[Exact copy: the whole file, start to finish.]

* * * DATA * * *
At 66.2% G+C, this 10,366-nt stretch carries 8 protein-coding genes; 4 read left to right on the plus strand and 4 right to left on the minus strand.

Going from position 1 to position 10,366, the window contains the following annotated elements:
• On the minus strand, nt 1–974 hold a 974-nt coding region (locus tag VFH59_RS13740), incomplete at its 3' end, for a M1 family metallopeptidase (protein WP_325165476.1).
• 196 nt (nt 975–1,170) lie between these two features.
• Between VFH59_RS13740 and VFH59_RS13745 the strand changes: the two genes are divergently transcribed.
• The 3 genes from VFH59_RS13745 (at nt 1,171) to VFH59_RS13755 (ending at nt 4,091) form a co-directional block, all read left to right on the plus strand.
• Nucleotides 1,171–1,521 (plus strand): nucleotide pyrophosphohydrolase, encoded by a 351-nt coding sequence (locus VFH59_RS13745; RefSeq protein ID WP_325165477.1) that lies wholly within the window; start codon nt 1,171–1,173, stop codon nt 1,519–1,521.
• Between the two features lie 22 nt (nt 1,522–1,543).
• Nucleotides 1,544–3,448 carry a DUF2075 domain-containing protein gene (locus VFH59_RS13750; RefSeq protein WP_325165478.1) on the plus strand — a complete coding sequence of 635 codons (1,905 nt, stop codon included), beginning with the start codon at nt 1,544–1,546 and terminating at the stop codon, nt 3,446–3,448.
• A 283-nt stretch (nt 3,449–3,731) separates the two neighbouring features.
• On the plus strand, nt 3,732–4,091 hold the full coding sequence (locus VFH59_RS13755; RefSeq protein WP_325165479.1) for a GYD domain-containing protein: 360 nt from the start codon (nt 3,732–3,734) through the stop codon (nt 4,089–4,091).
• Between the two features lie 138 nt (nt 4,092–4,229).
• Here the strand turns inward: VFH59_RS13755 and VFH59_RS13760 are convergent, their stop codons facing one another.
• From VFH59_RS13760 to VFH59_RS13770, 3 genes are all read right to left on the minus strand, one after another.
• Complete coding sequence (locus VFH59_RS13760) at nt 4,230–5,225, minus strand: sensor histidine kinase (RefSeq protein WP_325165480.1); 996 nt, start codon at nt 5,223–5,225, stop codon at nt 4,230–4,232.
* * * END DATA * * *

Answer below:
At 66.2% G+C, this 10,366-nt stretch carries 8 protein-coding genes; 4 read left to right on the plus strand and 4 right to left on the minus strand.

Going from position 1 to position 10,366, the window contains the following annotated elements:
• On the minus strand, nt 1–974 hold a 974-nt coding region (locus tag VFH59_RS13740), incomplete at its 3' end, for a M1 family metallopeptidase (protein WP_325165476.1).
• 196 nt (nt 975–1,170) lie between these two features.
• Between VFH59_RS13740 and VFH59_RS13745 the strand changes: the two genes are divergently transcribed.
• The 3 genes from VFH59_RS13745 (at nt 1,171) to VFH59_RS13755 (ending at nt 4,091) form a co-directional block, all read left to right on the plus strand.
• Nucleotides 1,171–1,521 (plus strand): nucleotide pyrophosphohydrolase, encoded by a 351-nt coding sequence (locus VFH59_RS13745; RefSeq protein ID WP_325165477.1) that lies wholly within the window; start codon nt 1,171–1,173, stop codon nt 1,519–1,521.
• Between the two features lie 22 nt (nt 1,522–1,543).
• Nucleotides 1,544–3,448 carry a DUF2075 domain-containing protein gene (locus VFH59_RS13750; RefSeq protein WP_325165478.1) on the plus strand — a complete coding sequence of 635 codons (1,905 nt, stop codon included), beginning with the start codon at nt 1,544–1,546 and terminating at the stop codon, nt 3,446–3,448.
• A 283-nt stretch (nt 3,449–3,731) separates the two neighbouring features.
• On the plus strand, nt 3,732–4,091 hold the full coding sequence (locus VFH59_RS13755; RefSeq protein WP_325165479.1) for a GYD domain-containing protein: 360 nt from the start codon (nt 3,732–3,734) through the stop codon (nt 4,089–4,091).
• Between the two features lie 138 nt (nt 4,092–4,229).
• Here the strand turns inward: VFH59_RS13755 and VFH59_RS13760 are convergent, their stop codons facing one another.
• From VFH59_RS13760 to VFH59_RS13770, 3 genes are all read right to left on the minus strand, one after another.
• Complete coding sequence (locus VFH59_RS13760) at nt 4,230–5,225, minus strand: sensor histidine kinase (RefSeq protein WP_325165480.1); 996 nt, start codon at nt 5,223–5,225, stop codon at nt 4,230–4,232.